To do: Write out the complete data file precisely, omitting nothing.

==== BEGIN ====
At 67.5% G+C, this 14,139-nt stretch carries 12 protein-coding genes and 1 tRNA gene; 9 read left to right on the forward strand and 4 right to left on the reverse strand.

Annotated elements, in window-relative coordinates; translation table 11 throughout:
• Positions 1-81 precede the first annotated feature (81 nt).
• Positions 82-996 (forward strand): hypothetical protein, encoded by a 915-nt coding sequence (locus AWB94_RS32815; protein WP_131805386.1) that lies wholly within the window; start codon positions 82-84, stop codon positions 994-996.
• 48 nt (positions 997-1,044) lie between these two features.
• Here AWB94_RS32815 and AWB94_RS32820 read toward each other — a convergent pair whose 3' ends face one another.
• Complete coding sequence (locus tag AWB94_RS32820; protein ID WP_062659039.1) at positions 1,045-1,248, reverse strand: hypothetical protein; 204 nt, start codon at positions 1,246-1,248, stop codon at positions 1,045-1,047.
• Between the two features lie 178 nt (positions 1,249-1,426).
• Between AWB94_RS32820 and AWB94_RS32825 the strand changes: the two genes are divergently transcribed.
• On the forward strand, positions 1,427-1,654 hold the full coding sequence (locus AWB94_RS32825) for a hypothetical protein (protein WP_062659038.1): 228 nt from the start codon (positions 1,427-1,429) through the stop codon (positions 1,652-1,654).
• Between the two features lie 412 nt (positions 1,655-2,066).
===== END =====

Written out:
At 67.5% G+C, this 14,139-nt stretch carries 12 protein-coding genes and 1 tRNA gene; 9 read left to right on the forward strand and 4 right to left on the reverse strand.

Annotated elements, in window-relative coordinates; translation table 11 throughout:
• Positions 1-81 precede the first annotated feature (81 nt).
• Positions 82-996 (forward strand): hypothetical protein, encoded by a 915-nt coding sequence (locus AWB94_RS32815; protein WP_131805386.1) that lies wholly within the window; start codon positions 82-84, stop codon positions 994-996.
• 48 nt (positions 997-1,044) lie between these two features.
• Here AWB94_RS32815 and AWB94_RS32820 read toward each other — a convergent pair whose 3' ends face one another.
• Complete coding sequence (locus tag AWB94_RS32820; protein ID WP_062659039.1) at positions 1,045-1,248, reverse strand: hypothetical protein; 204 nt, start codon at positions 1,246-1,248, stop codon at positions 1,045-1,047.
• Between the two features lie 178 nt (positions 1,249-1,426).
• Between AWB94_RS32820 and AWB94_RS32825 the strand changes: the two genes are divergently transcribed.
• On the forward strand, positions 1,427-1,654 hold the full coding sequence (locus AWB94_RS32825) for a hypothetical protein (protein WP_062659038.1): 228 nt from the start codon (positions 1,427-1,429) through the stop codon (positions 1,652-1,654).
• Between the two features lie 412 nt (positions 1,655-2,066).